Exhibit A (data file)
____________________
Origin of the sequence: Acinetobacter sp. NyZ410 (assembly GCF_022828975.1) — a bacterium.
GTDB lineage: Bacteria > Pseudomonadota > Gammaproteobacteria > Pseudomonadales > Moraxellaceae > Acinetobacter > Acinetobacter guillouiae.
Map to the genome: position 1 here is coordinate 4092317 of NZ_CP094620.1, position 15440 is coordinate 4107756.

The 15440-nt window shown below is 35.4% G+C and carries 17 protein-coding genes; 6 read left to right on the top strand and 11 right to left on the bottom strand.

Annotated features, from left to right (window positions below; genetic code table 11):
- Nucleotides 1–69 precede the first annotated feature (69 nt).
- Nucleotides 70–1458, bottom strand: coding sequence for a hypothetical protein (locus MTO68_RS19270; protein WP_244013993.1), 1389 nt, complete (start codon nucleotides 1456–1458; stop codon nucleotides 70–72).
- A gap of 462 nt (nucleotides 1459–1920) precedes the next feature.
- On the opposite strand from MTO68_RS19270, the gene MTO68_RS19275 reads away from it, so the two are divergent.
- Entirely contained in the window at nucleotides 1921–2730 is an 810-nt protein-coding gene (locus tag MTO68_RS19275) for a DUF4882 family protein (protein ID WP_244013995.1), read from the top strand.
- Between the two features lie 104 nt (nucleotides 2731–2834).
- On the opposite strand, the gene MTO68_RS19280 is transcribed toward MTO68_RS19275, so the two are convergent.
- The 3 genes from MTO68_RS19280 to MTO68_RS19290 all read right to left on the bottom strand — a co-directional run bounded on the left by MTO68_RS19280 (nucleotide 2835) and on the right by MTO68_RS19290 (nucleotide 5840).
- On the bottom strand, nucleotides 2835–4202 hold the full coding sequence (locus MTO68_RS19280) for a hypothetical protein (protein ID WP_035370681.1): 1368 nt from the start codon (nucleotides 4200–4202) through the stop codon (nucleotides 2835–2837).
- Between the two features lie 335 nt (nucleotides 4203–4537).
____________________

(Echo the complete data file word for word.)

Origin of the sequence: Acinetobacter sp. NyZ410 (assembly GCF_022828975.1) — a bacterium.
GTDB lineage: Bacteria > Pseudomonadota > Gammaproteobacteria > Pseudomonadales > Moraxellaceae > Acinetobacter > Acinetobacter guillouiae.
Map to the genome: position 1 here is coordinate 4092317 of NZ_CP094620.1, position 15440 is coordinate 4107756.

The 15440-nt window shown below is 35.4% G+C and carries 17 protein-coding genes; 6 read left to right on the top strand and 11 right to left on the bottom strand.

Annotated features, from left to right (window positions below; genetic code table 11):
- Nucleotides 1–69 precede the first annotated feature (69 nt).
- Nucleotides 70–1458, bottom strand: coding sequence for a hypothetical protein (locus MTO68_RS19270; protein WP_244013993.1), 1389 nt, complete (start codon nucleotides 1456–1458; stop codon nucleotides 70–72).
- A gap of 462 nt (nucleotides 1459–1920) precedes the next feature.
- On the opposite strand from MTO68_RS19270, the gene MTO68_RS19275 reads away from it, so the two are divergent.
- Entirely contained in the window at nucleotides 1921–2730 is an 810-nt protein-coding gene (locus tag MTO68_RS19275) for a DUF4882 family protein (protein ID WP_244013995.1), read from the top strand.
- Between the two features lie 104 nt (nucleotides 2731–2834).
- On the opposite strand, the gene MTO68_RS19280 is transcribed toward MTO68_RS19275, so the two are convergent.
- The 3 genes from MTO68_RS19280 to MTO68_RS19290 all read right to left on the bottom strand — a co-directional run bounded on the left by MTO68_RS19280 (nucleotide 2835) and on the right by MTO68_RS19290 (nucleotide 5840).
- On the bottom strand, nucleotides 2835–4202 hold the full coding sequence (locus MTO68_RS19280) for a hypothetical protein (protein ID WP_035370681.1): 1368 nt from the start codon (nucleotides 4200–4202) through the stop codon (nucleotides 2835–2837).
- Between the two features lie 335 nt (nucleotides 4203–4537).